The bill, SB 386, takes an unconventional route as it sidesteps the need for a constitutional amendment.
Sponsored by a bipartisan group of 12 senators from both the Democratic and Republican parties, the bill has been referred to the Economic Development and Tourism Committee of the chamber for consideration.
Unlike previous proposals, this legislation enjoys broad support from Georgia professional sports teams and prominent political figures, including Governor Brian Kemp and Lieutenant Governor Burt Jones.
The Lottery Game of GA Online Sports Betting
Georgia legislators have grappled with legalizing sports betting for the past few years, facing challenges related to debates on constitutionality and clashes over unrelated legislative matters.
SB 386 introduces an alternative approach to avoid reigniting discussions about amending Georgia’s constitution. It aims to legalize the “lottery game of online sports betting” under the purview of the already-established Georgia Lottery Corp.
An excerpt of the bill reads:
“Sports betting shall be overseen and regulated, and may also be offered, by the Georgia Lottery Corporation in a manner that provides continuing entertainment to the public, maximizes revenues, protects consumers, and ensures that sports betting is operated in this state with integrity and dignity and free of political influence.”
SB 386 Details
According to the bill, the Georgia Lottery Corporation will assume the role of regulator, overseeing the industry. The bill makes provision for the issuance of 16 sports betting licenses for a five-year period, a move that opens the door for a diverse array of operators to participate in the regulated market.
Licensed operators engaging in online sports betting will be subject to a 15% tax on adjusted gross sports betting revenue. The financial commitment extends to licensing fees, set at $1 million annually for license renewal. Interested operators will be required to pay an initial application fee of $100,000.
SB 386 recognizes the popularity of collegiate sports and inclusively allows bets on college sports, broadening the spectrum of permissible wagering options for consumers.
GA License Allocation Breakdown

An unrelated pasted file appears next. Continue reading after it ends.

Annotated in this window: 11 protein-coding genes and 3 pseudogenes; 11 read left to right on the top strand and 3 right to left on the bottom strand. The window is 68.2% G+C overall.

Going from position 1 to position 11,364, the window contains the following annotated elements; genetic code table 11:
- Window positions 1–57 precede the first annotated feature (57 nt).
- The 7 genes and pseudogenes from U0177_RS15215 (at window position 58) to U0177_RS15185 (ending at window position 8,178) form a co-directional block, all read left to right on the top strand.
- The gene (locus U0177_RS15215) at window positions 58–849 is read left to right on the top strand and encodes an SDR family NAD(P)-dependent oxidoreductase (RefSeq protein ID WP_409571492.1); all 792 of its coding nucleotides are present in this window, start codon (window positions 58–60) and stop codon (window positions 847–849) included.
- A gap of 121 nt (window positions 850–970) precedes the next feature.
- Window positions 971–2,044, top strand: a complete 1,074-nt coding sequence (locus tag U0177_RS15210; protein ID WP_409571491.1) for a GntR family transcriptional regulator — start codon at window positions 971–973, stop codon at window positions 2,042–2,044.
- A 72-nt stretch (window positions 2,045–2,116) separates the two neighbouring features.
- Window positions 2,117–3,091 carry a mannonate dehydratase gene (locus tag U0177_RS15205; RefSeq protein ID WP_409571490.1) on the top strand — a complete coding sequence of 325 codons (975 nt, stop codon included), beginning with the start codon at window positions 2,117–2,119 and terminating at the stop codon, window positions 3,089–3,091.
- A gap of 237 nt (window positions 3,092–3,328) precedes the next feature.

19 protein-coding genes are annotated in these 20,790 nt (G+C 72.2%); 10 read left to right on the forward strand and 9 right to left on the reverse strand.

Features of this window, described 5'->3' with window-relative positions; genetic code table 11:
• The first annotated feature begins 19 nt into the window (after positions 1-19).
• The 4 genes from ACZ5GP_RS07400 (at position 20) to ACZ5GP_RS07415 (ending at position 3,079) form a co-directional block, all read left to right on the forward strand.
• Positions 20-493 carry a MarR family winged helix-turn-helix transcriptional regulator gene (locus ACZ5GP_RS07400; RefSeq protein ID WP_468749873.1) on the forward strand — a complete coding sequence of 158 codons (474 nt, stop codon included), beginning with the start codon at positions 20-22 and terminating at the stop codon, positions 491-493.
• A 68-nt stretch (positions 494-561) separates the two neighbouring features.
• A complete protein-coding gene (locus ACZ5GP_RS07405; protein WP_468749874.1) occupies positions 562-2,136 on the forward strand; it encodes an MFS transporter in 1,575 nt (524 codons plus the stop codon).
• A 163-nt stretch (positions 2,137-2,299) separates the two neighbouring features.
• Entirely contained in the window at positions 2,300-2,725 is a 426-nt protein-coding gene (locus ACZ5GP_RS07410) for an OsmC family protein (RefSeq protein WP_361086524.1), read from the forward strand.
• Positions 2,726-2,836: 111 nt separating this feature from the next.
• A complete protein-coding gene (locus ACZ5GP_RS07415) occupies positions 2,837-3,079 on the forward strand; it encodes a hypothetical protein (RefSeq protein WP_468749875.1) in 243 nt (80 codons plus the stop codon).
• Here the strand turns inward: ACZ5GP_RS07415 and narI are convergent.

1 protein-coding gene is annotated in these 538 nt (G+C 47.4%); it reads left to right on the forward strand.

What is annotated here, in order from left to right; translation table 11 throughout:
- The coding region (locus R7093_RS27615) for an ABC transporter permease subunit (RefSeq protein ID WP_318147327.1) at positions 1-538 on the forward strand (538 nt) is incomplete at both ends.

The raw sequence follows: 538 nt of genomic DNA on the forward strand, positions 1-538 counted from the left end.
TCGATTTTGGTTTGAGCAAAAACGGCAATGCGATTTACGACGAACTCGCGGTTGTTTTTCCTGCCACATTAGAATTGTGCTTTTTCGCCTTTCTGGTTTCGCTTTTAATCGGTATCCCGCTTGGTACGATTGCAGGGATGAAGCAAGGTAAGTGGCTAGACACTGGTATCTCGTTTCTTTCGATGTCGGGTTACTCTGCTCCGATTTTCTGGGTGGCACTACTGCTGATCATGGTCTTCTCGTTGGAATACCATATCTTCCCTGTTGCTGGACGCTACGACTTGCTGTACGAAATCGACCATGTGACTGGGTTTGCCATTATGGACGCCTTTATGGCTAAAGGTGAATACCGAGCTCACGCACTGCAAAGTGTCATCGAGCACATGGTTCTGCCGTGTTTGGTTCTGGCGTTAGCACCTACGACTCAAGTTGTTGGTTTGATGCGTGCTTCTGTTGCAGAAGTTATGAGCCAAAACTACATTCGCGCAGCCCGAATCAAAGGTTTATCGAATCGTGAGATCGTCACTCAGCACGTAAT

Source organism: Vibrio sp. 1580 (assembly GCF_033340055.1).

Under this comprehensive legislation, five licenses will be reserved exclusively for Georgia’s professional sports teams.
Another distinctive provision within the bill designates a solitary license to a professional sports governing body with a noteworthy history. Specifically, the license is reserved for a body orchestrating sanctioned annual golf tournaments within the state for at least three decades. This deliberate inclusion recognizes and honors the longstanding contribution of such bodies to the sporting heritage of Georgia.
Furthermore, the legislation allocates one license to the owner of a facility that has hosted annual invitational golf tournaments for professional and amateur golfers for at least 30 years.
One license is to be assigned to the owner of a facility within the state that hosts automobile races on a national association for stock car racing national tour. Alternatively, this license may be granted to a wholly owned for-profit subsidiary of the facility’s owner, provided it operates as a nonprofit organization.
Another crucial player in this allocation strategy is the Georgia Lottery Corporation, securing one dedicated license. Recognizing the significance of transparency and public involvement, the bill will subject the remaining seven licenses to a public procurement process.
Implications for the Future
As the Georgia legislature navigates the path toward legalizing sports betting, SB 386 introduces a fresh perspective. By avoiding the constitutional amendment route, this bill offers lawmakers an unconventional but potentially more expedient way to bring sports betting to the Peach State.
The bill’s unique approach could set a precedent for other states grappling with similar legislative challenges, reshaping the landscape of sports betting legalization across the nation.